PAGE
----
Chilie Tuxta on a Sunday Afternoon. Salsa Class

A recent chat about Mexican cookbooks had me hankering for a taste of Mexico. What better way than to start cooking those culinary souvenirs from a recent trip.

The tiny chilie tuxta, looking like a dried strawberry, that I purchased in the market of Puerto Escondido, needed to be made into a salsa.
The ratio is 1/2 ounce of chilies to 1/2 pound of tomatillos, but it’s not etched in stone. (I’ll play around with ratios for the next batch. Just because).
After a tedious session of picking off the stems and removing the outstanding amount of seeds each chilie contained, I quickly fried the little buggers in some olive oil to crisp them, and drained on paper towels.
Tomatillos, husked and rinsed, were roasted on a comal until the flesh turns a pale green ant the tomatillos become soft. I also roasted two cloves of garlic in their skins and two slices of onion.
Whipped up in a blender, the salsa was a wonderful blend of acidity and heat with a smokey undertone. I had to add a bit of sugar to the salsa to counteract the tart-bitter notes of the tomatillos.
Mr. DeMille, I’m ready for my close up.
Chips and salsa do not a lunch make, so with visions of summer to come, I cobbled together a lunch al fresco.
Lovage, a leafy pungent herb, is staking its claim in my garden. I find it a welcome flavour in ground meats for burgers along with mustard and chopped shallots.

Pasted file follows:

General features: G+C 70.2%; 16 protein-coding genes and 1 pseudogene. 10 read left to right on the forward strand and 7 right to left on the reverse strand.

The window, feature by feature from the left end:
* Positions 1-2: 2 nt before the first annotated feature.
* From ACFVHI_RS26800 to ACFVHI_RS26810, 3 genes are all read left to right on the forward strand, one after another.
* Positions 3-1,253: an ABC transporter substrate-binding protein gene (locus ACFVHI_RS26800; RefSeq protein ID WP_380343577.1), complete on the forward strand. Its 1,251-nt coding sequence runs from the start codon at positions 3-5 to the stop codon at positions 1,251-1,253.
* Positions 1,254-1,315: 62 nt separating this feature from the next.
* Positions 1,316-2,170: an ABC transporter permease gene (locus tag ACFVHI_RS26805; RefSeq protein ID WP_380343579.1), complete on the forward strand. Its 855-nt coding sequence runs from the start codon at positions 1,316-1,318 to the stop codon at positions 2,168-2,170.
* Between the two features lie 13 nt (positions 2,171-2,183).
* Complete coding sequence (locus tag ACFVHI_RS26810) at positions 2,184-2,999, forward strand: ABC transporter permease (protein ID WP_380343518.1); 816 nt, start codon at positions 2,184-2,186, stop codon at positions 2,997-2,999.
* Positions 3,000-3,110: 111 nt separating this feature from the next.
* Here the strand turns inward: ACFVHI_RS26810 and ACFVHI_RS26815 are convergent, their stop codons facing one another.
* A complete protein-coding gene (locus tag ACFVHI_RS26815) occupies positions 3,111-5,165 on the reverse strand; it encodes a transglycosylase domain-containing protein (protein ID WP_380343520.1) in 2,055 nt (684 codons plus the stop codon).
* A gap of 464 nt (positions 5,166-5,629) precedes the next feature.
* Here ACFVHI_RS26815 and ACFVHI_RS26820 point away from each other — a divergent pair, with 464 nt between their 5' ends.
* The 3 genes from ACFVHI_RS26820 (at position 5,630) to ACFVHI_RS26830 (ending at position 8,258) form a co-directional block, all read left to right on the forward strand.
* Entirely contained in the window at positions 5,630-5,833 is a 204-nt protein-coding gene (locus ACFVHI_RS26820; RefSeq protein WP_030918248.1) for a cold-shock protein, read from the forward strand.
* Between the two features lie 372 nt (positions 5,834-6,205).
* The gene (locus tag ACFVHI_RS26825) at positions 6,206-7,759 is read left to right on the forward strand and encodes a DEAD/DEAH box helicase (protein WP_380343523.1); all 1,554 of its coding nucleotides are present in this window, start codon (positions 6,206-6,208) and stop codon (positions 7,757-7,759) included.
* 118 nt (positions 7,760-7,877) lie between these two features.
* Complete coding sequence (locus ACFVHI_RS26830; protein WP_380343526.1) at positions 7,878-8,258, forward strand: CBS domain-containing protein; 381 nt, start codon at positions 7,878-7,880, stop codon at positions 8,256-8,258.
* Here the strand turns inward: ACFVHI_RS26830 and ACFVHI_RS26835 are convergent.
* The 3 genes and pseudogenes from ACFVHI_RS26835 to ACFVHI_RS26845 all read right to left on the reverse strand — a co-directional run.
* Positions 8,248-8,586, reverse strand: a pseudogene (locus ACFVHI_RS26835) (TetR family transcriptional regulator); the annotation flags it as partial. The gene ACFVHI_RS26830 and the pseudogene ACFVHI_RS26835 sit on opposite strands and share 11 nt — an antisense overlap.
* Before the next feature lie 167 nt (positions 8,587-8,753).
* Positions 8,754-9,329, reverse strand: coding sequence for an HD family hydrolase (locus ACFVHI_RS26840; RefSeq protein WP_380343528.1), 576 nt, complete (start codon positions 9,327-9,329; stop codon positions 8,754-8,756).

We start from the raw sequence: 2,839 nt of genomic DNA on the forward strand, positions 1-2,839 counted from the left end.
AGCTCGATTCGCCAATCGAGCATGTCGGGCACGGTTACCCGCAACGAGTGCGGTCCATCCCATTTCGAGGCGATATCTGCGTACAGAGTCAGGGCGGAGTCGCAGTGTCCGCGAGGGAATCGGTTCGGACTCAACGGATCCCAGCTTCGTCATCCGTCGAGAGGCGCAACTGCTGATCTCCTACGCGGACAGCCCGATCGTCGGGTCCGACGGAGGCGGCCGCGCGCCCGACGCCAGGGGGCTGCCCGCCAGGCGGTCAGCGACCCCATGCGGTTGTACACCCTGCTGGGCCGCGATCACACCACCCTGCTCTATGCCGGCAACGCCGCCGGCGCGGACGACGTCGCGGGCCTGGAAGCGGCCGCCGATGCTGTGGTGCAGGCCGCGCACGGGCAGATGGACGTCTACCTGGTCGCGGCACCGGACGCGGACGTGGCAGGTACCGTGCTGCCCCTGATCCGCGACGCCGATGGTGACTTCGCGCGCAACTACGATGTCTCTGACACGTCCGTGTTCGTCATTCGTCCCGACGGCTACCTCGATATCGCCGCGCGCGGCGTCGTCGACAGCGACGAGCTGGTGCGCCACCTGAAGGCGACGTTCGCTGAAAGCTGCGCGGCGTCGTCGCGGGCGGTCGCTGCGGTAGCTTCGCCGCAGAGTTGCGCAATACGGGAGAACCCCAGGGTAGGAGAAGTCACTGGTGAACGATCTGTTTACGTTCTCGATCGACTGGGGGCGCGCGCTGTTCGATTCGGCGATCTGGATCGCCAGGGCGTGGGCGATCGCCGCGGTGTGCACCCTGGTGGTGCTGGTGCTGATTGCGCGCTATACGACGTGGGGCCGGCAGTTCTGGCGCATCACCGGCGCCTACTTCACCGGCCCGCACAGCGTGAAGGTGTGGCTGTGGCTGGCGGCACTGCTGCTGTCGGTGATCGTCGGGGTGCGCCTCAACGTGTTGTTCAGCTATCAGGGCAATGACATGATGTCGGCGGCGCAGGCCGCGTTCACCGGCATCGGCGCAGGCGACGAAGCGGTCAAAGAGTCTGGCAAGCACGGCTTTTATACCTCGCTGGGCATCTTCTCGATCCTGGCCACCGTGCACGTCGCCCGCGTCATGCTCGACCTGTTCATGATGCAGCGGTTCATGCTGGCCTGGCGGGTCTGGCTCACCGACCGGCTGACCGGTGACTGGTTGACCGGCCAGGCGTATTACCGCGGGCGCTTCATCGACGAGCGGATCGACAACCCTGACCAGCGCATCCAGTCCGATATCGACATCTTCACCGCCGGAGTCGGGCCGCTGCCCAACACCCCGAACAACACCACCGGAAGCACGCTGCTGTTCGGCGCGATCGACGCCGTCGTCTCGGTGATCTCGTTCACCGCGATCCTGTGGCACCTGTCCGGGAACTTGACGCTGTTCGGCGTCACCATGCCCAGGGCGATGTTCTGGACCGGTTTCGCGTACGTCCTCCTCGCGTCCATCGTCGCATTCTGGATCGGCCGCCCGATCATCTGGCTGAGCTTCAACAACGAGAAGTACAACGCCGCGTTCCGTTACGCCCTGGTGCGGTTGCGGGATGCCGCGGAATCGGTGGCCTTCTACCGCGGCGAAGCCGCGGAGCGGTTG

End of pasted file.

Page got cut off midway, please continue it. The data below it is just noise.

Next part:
So be it.
A little trick I like to apply is to stuff the inside of the burger with goat cheese so it becomes a molten patty when eaten.
A little caramelized onions, a bunch of salads, a couple of margaritas and you have yourself lunch.


Julie’s Margaritas
Crushed ice cubes in glass
1 1/2 oz silver tequila (100 percent agave)
under 1 oz cointreau or triple sec
Juice of one lime – or to taste.
 


4 Responses to “Chilie Tuxta on a Sunday Afternoon. Salsa Class”

  1. Matt R. says:

    I have yet to find a good culinary use for lovage.

    The closest I’ve come is in soup with plenty of potato and cream. Certainly it requires a light touch.

  2. That sounds great, I’ll try it. It certainly doesn’t take much to highlight its distinct flavour that’s for sure. Most say it’s akin to Maggi seasoning sauce.

  3. Matt R. says:

    Really?

    I’ve never had that stuff.

    We had a batch of potato lovage soup that married overnight and while the flavour was probably fine when it was produced, had intensified overnight in the fridge. The first bowl that went out came back with the guest saying it ‘tasted like poison’.

    1. Always taste your food before you send it out.
    2. How do you know what poison tasted like?

  4. 1. always a good idea

    Maggi is most likely a acquired taste, like vegemite and marmite. I just tried a drop of Maggi just now, and it’s definitely has a lovage afternote.
    Cool.

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